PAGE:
This July I graduated from Part 1 in Architecture and I am well aware that times are tough, see (Tough Times for Architecture Students). Even with a decent mark from a respected architecture school I have had little luck with getting responses from the many CVs I have sent out let along interviews.
To combat the architectural stalemate I have found myself in I joined ArchiGRAD. ArchiGRAD is a scheme run by the two universities in Newcastle, Northern Architecture and plus three architects.
Everyone who is part of the scheme is an underemployed architecture student at some level. ArchiGRAD uses this pool of unutilised architectural knowledge to run various projects in the local area. As part of the ArchiGRAD rules they do not take paid projects which would take work from regular practices. They also don’t charge fees and none of the GRADs get paid for their work, so have to hold down part-time jobs as well.
The projects taken on tend to be for parts of the community that area in need of help. I am currently involved in a project to design a sensory garden at a residential home for people with learning difficulties. Another project coming up is working with children in a disadvantaged area of Newcastle to engage them with thinking about the community.
I’ve been part of ArchiGRAD for about a month and a half now and it’s allowed me a whole range of experiences I would otherwise not have had. I’ve taken part in meetings, been on site visits to carry out surveys, held meetings with clients to understand what they want. It’s given me a real world experience I wouldn’t be getting with my lack of employment in a practice and certainly didn’t get from studying architecture at university, what’s more someone else is benefiting from my architectural input which they otherwise would have access to.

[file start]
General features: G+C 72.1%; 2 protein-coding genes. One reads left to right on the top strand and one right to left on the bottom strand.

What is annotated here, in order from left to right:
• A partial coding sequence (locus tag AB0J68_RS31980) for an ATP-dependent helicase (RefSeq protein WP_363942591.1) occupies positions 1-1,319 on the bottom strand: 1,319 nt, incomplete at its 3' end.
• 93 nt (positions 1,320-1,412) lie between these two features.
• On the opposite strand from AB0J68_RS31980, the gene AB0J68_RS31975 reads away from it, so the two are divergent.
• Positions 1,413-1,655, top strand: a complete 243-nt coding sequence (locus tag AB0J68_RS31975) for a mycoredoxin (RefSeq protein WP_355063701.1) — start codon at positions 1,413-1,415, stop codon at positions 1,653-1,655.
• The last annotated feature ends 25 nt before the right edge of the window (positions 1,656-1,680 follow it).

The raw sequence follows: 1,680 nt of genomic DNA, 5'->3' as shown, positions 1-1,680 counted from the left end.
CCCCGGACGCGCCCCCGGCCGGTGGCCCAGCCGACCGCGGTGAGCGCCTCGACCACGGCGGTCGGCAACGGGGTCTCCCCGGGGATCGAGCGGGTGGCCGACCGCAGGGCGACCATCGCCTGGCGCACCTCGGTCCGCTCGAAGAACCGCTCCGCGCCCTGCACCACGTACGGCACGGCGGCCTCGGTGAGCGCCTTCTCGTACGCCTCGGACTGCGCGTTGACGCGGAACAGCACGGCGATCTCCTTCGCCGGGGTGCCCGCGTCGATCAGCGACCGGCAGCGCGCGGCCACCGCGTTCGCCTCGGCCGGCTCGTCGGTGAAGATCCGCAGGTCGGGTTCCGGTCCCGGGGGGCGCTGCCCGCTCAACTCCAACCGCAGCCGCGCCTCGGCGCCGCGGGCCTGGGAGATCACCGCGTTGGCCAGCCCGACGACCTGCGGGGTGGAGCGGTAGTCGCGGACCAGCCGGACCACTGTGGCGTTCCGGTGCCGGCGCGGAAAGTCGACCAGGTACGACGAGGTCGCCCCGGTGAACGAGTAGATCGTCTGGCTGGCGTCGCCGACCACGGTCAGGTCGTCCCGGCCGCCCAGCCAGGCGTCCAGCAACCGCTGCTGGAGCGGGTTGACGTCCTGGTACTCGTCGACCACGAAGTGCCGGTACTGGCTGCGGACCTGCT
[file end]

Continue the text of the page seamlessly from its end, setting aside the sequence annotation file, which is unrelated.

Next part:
ArchiGRAD helps us build our portfolios with projects which are based in the real world, not the hypothetical world all the university projects work with. One GRAD recently has an interview for a placement, which she got, and the interviewer showed little interest in her uni work once seeing as ArchiGRAD work as it showed she knew how things worked in the real world.
With practices being so impressed by our real world experience and disregarding of uni work, it raises the question as the why universities don’t follow the ArchiGRAD lead. There are plenty of deserving and willing clients out there, at ArchiGRAD we’re working at almost full capacity. A year group of almost 80 students when split into groups could realise around 14 projects in a term based on ArchiGRAD productivity levels. They could even devote more time than most GRADs as they won’t have to maintain a part-time job in order to survive. With all three years of Part 1 involved that’s nearly 42 needy projects which could be completed in just one term.
It’s also 240 architecture students who have gained skills from live projects which they would have otherwise never gained, giving them much more value in the competitive market for graduate architectural students.
So if you a motivated architecture tutor with hopes to change lives and make an impact on your students’ education, give a live voluntary project a go. And if you’re an architecture student worried about find a job once you graduate, hassle your nearest tutor into giving it a go. And if you’re neither of the above, thank you for reading anyway.
As for me, the search for a placement continues whilst I serve coffees and think up sensory garden design simultaneously…